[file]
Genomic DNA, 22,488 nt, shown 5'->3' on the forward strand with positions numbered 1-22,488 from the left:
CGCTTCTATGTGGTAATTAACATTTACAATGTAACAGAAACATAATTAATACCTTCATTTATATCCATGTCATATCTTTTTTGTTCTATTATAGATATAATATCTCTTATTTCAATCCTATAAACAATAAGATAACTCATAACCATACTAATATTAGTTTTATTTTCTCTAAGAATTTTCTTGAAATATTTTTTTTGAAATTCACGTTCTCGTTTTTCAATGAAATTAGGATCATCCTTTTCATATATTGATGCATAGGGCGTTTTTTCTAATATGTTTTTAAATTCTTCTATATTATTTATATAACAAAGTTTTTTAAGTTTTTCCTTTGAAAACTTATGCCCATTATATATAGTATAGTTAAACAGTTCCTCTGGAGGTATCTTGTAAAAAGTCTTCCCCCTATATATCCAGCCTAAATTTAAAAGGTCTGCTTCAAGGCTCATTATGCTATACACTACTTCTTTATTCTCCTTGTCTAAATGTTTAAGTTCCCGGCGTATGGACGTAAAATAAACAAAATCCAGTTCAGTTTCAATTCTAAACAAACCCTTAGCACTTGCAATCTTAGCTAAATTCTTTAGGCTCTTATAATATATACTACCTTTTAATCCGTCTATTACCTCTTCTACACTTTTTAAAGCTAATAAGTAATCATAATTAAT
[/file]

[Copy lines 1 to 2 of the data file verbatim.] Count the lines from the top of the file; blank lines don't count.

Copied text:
Genomic DNA, 22,488 nt, shown 5'->3' on the forward strand with positions numbered 1-22,488 from the left:
CGCTTCTATGTGGTAATTAACATTTACAATGTAACAGAAACATAATTAATACCTTCATTTATATCCATGTCATATCTTTTTTGTTCTATTATAGATATAATATCTCTTATTTCAATCCTATAAACAATAAGATAACTCATAACCATACTAATATTAGTTTTATTTTCTCTAAGAATTTTCTTGAAATATTTTTTTTGAAATTCACGTTCTCGTTTTTCAATGAAATTAGGATCATCCTTTTCATATATTGATGCATAGGGCGTTTTTTCTAATATGTTTTTAAATTCTTCTATATTATTTATATAACAAAGTTTTTTAAGTTTTTCCTTTGAAAACTTATGCCCATTATATATAGTATAGTTAAACAGTTCCTCTGGAGGTATCTTGTAAAAAGTCTTCCCCCTATATATCCAGCCTAAATTTAAAAGGTCTGCTTCAAGGCTCATTATGCTATACACTACTTCTTTATTCTCCTTGTCTAAATGTTTAAGTTCCCGGCGTATGGACGTAAAATAAACAAAATCCAGTTCAGTTTCAATTCTAAACAAACCCTTAGCACTTGCAATCTTAGCTAAATTCTTTAGGCTCTTATAATATATACTACCTTTTAATCCGTCTATTACCTCTTCTACACTTTTTAAAGCTAATAAGTAATCATAATTAAT